Governor, Interior Secretary show commitment to offshore wind power movement

Host Governor Martin O’Malley and U.S. Interior Secretary Ken Salazar got the festivities underway at the Offshore WINDPOWER Conference & Exhibition yesterday by underscoring the industry’s ability to generate economic development and calling for continued unwavering commitment—from the industry and government alike—to keep achieving benchmarks in the effort to accelerate offshore wind farm development in the U.S.

One of those benchmarks could be right around the corner. Salazar, who signed the first commercial offshore wind power lease ( for Cape Wind) at last year’s conference, said that Interior is close to signing a second lease. At a media availability following the opening session, he said that as many as five leases could be coming just within the next year, following a competitive process. "I expect we will be issuing a second offshore wind lease within months, maybe within weeks," he said.

O’Malley referred to wind power as a central part of the "innovation economy" that he wants to keep growing in Maryland. "Wind energy means jobs, and part of the benefit of your industry is that your turbines tend to be built close to where you install them," said O’Malley, showing his understanding of the industry.

That trend is already in full force in land-based wind energy, noted AWEA CEO Denise Bode, who also spoke at the opening session. Domestic content in wind turbines has surged to over 60 percent from 25 percent just five years ago, she noted. Offshore wind power, meanwhile, will require a whole new manufacturing and logistics infrastructure, primarily near the coast. "We’re a success story onshore, and we’ve got to have that same success story offshore," she said.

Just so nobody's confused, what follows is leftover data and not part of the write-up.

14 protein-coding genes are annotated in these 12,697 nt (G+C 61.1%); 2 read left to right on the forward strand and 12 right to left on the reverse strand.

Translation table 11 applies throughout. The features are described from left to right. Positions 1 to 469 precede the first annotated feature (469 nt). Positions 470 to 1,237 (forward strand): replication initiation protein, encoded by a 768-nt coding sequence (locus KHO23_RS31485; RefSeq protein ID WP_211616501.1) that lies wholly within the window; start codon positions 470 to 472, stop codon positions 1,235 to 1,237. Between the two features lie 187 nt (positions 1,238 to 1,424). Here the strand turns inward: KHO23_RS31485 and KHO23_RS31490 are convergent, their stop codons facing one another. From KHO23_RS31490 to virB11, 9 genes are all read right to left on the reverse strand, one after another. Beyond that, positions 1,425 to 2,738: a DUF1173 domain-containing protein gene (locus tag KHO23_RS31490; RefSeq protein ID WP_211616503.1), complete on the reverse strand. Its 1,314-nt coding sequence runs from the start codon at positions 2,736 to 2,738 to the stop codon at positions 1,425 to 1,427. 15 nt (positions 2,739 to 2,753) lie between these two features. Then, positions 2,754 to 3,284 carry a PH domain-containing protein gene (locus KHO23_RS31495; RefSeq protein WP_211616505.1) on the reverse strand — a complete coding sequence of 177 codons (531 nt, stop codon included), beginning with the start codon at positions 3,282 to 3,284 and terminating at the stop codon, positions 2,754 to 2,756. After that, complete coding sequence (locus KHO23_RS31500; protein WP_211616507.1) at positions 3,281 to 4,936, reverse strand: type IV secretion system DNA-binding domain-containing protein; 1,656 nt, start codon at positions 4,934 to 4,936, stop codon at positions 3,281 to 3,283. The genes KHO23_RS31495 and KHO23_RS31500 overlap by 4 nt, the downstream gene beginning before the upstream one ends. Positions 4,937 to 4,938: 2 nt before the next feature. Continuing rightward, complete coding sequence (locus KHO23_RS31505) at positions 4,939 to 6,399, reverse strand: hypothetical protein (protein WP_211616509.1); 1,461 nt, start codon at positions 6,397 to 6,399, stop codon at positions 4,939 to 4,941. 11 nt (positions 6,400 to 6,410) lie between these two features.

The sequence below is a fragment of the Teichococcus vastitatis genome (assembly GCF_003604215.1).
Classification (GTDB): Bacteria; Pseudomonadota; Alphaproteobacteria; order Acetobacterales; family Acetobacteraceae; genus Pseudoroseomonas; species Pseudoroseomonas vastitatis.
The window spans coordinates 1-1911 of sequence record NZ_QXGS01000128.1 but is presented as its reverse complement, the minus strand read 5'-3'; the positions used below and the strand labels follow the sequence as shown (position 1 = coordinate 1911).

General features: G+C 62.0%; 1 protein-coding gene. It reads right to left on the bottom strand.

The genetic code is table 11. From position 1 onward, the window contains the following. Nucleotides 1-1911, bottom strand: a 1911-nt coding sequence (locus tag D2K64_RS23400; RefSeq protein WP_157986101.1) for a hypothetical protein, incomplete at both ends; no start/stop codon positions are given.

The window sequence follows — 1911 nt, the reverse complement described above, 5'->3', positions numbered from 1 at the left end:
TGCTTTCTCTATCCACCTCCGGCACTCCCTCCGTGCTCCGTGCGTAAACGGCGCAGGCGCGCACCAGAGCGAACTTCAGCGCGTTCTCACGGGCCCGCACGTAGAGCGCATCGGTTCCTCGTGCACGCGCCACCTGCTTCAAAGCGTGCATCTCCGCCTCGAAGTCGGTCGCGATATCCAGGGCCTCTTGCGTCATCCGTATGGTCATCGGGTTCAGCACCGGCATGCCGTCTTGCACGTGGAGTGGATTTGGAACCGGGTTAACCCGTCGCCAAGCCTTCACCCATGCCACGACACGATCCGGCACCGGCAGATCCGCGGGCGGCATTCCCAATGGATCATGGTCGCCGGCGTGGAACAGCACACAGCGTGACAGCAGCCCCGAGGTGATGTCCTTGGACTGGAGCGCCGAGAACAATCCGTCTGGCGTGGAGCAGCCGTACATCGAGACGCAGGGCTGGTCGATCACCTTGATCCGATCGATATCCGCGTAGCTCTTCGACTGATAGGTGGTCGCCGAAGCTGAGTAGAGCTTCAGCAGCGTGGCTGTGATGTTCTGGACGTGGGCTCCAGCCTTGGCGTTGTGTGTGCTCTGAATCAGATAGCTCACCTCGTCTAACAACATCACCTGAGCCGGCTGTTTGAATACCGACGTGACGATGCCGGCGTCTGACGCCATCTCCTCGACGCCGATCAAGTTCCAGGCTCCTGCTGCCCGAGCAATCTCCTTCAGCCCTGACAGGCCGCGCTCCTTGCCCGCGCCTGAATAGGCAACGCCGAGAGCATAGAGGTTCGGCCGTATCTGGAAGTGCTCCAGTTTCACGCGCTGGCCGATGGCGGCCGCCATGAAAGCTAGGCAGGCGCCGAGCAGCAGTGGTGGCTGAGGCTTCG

Salazar, O’Malley, and Bode all urged the industry and America to keep pushing forward in establishing a new industry. Salazar pledged to keep streamlining government processes to foster offshore wind development, and O’Malley welcomed the industry to his state with open arms. The speakers all called for federal policy stability such as extension of the Production Tax Credit. At the media availability, Salazar pointed out that action by Congress is needed for the industry to achieve its potential. In Maryland, two recent polls have shown strong support for policies that foster the development of offshore wind power. "Our greatest challenges are not primarily financial, nor are they technical," O’Malley said. "Our greatest challenges are political."

On the trade show floor, activity was brisk on the first day for the 100 exhibitors, which cover over 20,000 square feet of exhibit space. The conference continues today, highlighted by the always-anticipated OEM/major turbine manufacturers panel at the afternoon general session (3 p.m., Ballroom 2).

Deepwater Wind to deploy 6-MW Siemens wind turbines for Block Island wind farm project

The town square that is Offshore WINDPOWER makes the event a medium for companies to announce news, and this year’s event is no different. Deepwater Wind announced here in Baltimore that it has signed an agreement to purchase five of Siemens Energy’s latest offshore wind turbines—a 6-MW unit—for the Block Island Wind Farm. That would mark one of the first deployments of the machine in the world for the leading offshore wind turbine producer, which has some 2,000 MW of installed offshore capacity already in the water.

Deepwater Wind CEO William Moore and Thomas Mousten, head of Offshore for the Americas at Siemens Wind Power, will be available for questions today at Offshore WINDPOWER, from 1:30 to 2 p.m. EDT in Press Room 331/332 of the Baltimore Convention Center.